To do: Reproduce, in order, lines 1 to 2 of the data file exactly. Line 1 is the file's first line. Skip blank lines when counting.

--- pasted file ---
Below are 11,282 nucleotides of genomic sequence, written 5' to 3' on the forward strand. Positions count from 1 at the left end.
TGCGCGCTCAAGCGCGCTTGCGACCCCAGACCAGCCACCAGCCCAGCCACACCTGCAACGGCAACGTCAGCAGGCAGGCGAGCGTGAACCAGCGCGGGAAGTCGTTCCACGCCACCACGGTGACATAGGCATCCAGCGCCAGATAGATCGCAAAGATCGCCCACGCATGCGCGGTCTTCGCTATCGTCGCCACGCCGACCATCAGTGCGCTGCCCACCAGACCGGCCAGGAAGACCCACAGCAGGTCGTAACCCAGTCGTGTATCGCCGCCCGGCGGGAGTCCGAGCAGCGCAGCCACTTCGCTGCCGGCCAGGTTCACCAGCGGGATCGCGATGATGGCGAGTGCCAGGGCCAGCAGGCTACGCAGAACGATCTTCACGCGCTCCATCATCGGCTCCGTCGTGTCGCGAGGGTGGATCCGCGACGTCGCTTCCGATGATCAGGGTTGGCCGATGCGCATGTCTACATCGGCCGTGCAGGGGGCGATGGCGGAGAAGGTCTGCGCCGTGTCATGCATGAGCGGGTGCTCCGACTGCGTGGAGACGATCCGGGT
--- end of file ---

Below are 11,282 nucleotides of genomic sequence, written 5' to 3' on the forward strand. Positions count from 1 at the left end.
TGCGCGCTCAAGCGCGCTTGCGACCCCAGACCAGCCACCAGCCCAGCCACACCTGCAACGGCAACGTCAGCAGGCAGGCGAGCGTGAACCAGCGCGGGAAGTCGTTCCACGCCACCACGGTGACATAGGCATCCAGCGCCAGATAGATCGCAAAGATCGCCCACGCATGCGCGGTCTTCGCTATCGTCGCCACGCCGACCATCAGTGCGCTGCCCACCAGACCGGCCAGGAAGACCCACAGCAGGTCGTAACCCAGTCGTGTATCGCCGCCCGGCGGGAGTCCGAGCAGCGCAGCCACTTCGCTGCCGGCCAGGTTCACCAGCGGGATCGCGATGATGGCGAGTGCCAGGGCCAGCAGGCTACGCAGAACGATCTTCACGCGCTCCATCATCGGCTCCGTCGTGTCGCGAGGGTGGATCCGCGACGTCGCTTCCGATGATCAGGGTTGGCCGATGCGCATGTCTACATCGGCCGTGCAGGGGGCGATGGCGGAGAAGGTCTGCGCCGTGTCATGCATGAGCGGGTGCTCCGACTGCGTGGAGACGATCCGGGT